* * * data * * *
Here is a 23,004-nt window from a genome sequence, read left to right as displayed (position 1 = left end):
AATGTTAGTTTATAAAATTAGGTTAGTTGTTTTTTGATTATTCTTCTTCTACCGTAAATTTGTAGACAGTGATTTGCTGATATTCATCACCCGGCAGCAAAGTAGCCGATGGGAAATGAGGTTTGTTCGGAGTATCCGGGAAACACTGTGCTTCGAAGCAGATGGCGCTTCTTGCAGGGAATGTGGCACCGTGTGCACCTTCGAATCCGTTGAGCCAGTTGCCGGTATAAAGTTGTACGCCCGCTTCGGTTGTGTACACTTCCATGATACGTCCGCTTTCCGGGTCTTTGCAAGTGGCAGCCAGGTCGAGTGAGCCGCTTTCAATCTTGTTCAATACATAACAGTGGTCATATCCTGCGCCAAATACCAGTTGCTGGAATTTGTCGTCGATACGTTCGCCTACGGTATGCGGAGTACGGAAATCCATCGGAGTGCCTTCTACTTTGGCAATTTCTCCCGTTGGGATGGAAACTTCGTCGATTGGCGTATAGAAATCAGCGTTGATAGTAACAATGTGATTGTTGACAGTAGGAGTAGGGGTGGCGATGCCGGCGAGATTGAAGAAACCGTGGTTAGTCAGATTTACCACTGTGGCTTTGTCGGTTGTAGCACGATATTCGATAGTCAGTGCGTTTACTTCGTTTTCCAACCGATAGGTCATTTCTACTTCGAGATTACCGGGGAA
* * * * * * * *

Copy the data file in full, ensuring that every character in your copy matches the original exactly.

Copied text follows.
Here is a 23,004-nt window from a genome sequence, read left to right as displayed (position 1 = left end):
AATGTTAGTTTATAAAATTAGGTTAGTTGTTTTTTGATTATTCTTCTTCTACCGTAAATTTGTAGACAGTGATTTGCTGATATTCATCACCCGGCAGCAAAGTAGCCGATGGGAAATGAGGTTTGTTCGGAGTATCCGGGAAACACTGTGCTTCGAAGCAGATGGCGCTTCTTGCAGGGAATGTGGCACCGTGTGCACCTTCGAATCCGTTGAGCCAGTTGCCGGTATAAAGTTGTACGCCCGCTTCGGTTGTGTACACTTCCATGATACGTCCGCTTTCCGGGTCTTTGCAAGTGGCAGCCAGGTCGAGTGAGCCGCTTTCAATCTTGTTCAATACATAACAGTGGTCATATCCTGCGCCAAATACCAGTTGCTGGAATTTGTCGTCGATACGTTCGCCTACGGTATGCGGAGTACGGAAATCCATCGGAGTGCCTTCTACTTTGGCAATTTCTCCCGTTGGGATGGAAACTTCGTCGATTGGCGTATAGAAATCAGCGTTGATAGTAACAATGTGATTGTTGACAGTAGGAGTAGGGGTGGCGATGCCGGCGAGATTGAAGAAACCGTGGTTAGTCAGATTTACCACTGTGGCTTTGTCGGTTGTAGCACGATATTCGATAGTCAGTGCGTTTACTTCGTTTTCCAACCGATAGGTCATTTCTACTTCGAGATTACCGGGGAA